Yet, even here, among my closest circle of friends, three of them are businessman, out of which two of them are already well on the way towards being self-made millionaires. Of these two, the first one originally secured the local franchise for an international modelling agency, then used the contacts he built up over the years to establish his own luxury events-management business. Having all but clinched the account of every major luxury brand in Singapore, he then branched into a new business, setting up private schools in China. The second friend built his own jobs-recruitment portal from his bedroom back in 2000, and grew that business over 10 years, making it the third-largest company of its kind in Singapore. His company was just this month acquired by a far larger American business, suddenly giving him a brand new reach across the entire South-east Asian region.

As for the third friend, his idea hasn't quite hit the big jackpot yet, but his food-review portal is already by far the most recognised brand of its type in Singapore. All he needs now is a "killer app" to turn a great idea into a steady flow of cash, and he'd be a made man.

Meeting such friends for dinner or supper every now and then often leaves me privately depressed. It makes me feel like a hopeless underachiever.

But, back to the original point, nah, I can't fully agree that culture is what's holding back Japanese entrepreneurship. It is possibly a contributing factor, but not the only one, nor even a particularly crucial one.

I mean, think about it: almost all the anime studios you can think of are self-started businesses. That's entrepreneurship! Granted, not on the same scale or even in the same universe as Apple's, but still healthy entrepreneurship all the same, albeit on the mom-and-pop, small-business level.
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Old 2011-04-19, 15:55   Link #263
SeijiSensei
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Quote:
Originally Posted by TinyRedLeaf View Post
Moreover, if we were to look at the even bigger picture, you'd soon see that practically every other country in the world is no match for the United States when it comes to modern entrepreneurship.
Max Weber's classic The Protestant Ethic and the Spirit of Capitalism focused on northern European societies like Germany and Britain.

I'm not mounting a defense of McClelland or trying to make a culturally deterministic argument. Every society has its share of entrepreneurs, though some societies seem to have more support for entrepreneurship than others. Certainly the availability of venture capital has made a big difference in the US, though I don't think it played so great a role in the earlier spurt of technological innovation in the 1950's. Some companies from that period like Digital Equipment Corporation had venture backing; others, like Raytheon, took advantage of the surge in military spending during and after World War II. For people living in societies without a huge "military-industrial complex" like we have in the US, it's perhaps easy to overlook the role that military spending has played in the development of the modern US industrial state.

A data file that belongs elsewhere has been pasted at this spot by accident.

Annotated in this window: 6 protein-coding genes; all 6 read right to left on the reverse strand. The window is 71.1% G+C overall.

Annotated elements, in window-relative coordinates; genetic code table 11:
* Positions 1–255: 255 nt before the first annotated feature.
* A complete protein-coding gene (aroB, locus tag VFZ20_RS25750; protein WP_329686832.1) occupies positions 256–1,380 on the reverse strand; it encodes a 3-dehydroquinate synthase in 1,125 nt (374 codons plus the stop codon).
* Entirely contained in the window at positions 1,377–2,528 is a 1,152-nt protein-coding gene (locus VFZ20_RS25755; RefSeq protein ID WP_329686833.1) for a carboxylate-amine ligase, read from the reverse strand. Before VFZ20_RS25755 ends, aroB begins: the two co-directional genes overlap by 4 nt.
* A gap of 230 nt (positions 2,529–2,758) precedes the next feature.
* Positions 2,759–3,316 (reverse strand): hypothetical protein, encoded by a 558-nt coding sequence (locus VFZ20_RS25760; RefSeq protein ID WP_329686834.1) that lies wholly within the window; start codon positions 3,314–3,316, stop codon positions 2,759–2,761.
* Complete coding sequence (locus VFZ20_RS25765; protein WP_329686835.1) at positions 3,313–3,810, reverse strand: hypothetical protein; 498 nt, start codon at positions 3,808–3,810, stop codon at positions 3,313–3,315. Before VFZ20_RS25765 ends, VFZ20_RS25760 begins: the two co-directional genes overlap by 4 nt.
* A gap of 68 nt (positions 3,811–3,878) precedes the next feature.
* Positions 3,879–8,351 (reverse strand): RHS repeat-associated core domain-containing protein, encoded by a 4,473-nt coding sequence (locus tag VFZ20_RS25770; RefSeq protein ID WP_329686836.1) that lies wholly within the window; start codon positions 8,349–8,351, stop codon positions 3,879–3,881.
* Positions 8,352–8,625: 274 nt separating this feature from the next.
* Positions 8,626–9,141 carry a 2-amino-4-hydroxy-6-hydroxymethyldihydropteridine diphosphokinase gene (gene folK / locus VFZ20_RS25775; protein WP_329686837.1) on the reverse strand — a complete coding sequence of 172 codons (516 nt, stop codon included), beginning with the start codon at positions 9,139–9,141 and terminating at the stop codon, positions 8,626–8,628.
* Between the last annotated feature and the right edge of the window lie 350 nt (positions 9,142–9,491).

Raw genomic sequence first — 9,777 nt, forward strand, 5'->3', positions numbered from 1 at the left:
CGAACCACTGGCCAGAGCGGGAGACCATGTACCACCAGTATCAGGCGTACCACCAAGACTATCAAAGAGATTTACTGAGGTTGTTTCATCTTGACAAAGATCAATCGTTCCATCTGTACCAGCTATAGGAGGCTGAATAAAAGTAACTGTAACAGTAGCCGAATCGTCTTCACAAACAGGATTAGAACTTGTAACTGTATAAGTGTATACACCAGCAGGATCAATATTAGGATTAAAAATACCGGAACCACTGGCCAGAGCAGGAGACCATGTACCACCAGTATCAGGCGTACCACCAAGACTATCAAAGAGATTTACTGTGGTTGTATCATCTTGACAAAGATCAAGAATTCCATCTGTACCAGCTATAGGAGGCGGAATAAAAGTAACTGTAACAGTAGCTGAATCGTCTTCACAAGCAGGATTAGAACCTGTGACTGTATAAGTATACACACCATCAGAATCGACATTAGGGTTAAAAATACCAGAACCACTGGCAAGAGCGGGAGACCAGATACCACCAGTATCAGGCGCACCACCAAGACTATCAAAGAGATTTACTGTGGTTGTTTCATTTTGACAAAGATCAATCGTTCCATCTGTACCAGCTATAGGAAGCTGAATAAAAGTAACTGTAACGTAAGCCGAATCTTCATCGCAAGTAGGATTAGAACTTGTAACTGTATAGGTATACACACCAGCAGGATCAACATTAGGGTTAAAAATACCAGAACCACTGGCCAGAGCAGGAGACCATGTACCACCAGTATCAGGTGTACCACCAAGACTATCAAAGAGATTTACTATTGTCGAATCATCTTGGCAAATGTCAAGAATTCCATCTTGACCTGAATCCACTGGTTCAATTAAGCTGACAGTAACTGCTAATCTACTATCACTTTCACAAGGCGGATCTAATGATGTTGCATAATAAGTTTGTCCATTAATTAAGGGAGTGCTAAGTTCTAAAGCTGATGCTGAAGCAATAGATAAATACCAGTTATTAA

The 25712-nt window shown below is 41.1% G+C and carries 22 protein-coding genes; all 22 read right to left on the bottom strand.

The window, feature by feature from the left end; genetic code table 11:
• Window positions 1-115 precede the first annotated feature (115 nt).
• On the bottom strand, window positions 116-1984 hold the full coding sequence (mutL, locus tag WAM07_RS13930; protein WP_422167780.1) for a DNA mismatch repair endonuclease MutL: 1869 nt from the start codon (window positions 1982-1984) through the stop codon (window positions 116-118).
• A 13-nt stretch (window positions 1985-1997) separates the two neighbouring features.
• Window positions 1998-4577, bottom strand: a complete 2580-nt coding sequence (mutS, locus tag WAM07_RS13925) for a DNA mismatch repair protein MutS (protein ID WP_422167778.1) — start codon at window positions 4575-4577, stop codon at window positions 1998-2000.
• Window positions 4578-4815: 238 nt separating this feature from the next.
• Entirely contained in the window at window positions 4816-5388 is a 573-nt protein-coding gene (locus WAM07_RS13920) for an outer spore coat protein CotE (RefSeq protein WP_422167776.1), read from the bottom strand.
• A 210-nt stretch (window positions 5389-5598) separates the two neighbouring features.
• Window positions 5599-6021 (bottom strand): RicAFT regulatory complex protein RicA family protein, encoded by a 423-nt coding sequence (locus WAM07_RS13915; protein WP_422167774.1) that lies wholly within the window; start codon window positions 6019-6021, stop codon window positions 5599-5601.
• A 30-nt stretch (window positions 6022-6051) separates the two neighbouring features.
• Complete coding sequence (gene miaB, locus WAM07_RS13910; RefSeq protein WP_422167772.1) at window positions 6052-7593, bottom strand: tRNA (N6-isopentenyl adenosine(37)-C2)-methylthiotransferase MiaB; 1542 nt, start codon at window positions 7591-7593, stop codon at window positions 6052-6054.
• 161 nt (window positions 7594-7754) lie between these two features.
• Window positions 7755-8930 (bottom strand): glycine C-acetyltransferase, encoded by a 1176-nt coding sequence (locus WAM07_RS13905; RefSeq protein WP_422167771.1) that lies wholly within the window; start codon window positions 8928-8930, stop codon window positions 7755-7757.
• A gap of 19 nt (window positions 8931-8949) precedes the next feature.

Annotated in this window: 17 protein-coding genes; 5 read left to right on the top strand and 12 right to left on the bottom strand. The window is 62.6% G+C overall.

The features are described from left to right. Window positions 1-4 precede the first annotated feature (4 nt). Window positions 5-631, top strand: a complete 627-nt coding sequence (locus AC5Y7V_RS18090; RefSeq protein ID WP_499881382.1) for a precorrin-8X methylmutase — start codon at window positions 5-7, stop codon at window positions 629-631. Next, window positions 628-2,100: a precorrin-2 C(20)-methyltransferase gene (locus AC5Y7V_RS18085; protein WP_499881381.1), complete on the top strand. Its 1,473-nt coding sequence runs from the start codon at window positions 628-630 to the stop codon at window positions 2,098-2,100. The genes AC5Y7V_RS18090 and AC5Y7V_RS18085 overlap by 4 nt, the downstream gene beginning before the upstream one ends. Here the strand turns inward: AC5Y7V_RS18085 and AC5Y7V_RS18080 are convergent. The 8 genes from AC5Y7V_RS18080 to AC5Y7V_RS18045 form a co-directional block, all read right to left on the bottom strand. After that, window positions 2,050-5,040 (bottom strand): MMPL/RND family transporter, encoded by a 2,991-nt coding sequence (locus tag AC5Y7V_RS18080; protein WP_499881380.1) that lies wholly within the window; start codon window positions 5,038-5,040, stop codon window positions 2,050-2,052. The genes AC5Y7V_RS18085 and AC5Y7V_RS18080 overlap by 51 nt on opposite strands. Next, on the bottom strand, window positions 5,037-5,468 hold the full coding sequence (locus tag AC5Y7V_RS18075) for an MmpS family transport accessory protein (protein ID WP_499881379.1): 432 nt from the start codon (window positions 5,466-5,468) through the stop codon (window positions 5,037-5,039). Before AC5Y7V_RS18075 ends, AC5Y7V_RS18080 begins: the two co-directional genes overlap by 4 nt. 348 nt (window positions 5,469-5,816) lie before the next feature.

If it weren't for the Advanced Research Projects Agency of the Department of Defense, we might not all be communicating over the Internet today. (The fundamental technologies of the Internet were developed to solve the problem of communications during an all-out nuclear war.)
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Old 2011-04-20, 00:29   Link #264
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Well, being an Economics major and a non-native English speaker, I can tell you that had I not taken some of my Economics and Business classes in English, I probably wouldn't know what the word "entrepreneur" stands for.

All the same, the Japanese language does loan some foreign words like most other languages do. In fact, entrepreneur isn't even an English word either, but French. But, either way, I do know they have the term "kigyōka" (企業家) which means the same thing. So, if the use of アントレプレナー is not that common, then I'm not surprised about Kimimaro not knowing what Masakaki was talking about.
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Old 2011-04-20, 00:34   Link #265
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Is it me, or is this conversation rapidly veering away from the show?
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Old 2011-04-20, 02:09   Link #266
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Originally Posted by Deconstructor View Post
Is it me, or is this conversation rapidly veering away from the show?
Well, we could spend some more time discussing Hanabi's dietary habits or the possibility that she's a skank playing with Kimimaro's feelings, if that's what you want...

All my previous posts were meant, at least to me, to be no more than a short aside and, in the spirit of learning and inquiry, one could always take it as background knowledge for the setting upon which this anime is based.

It ties in, moreover, with concerns about [C]'s apparent pretentiousness, a view which I'm inclined to share at this point.
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Originally Posted by sapphire-pyro View Post
If I understood your point correctly, [C] has become "pretentious" just because it raised more questions than answers on its first episode?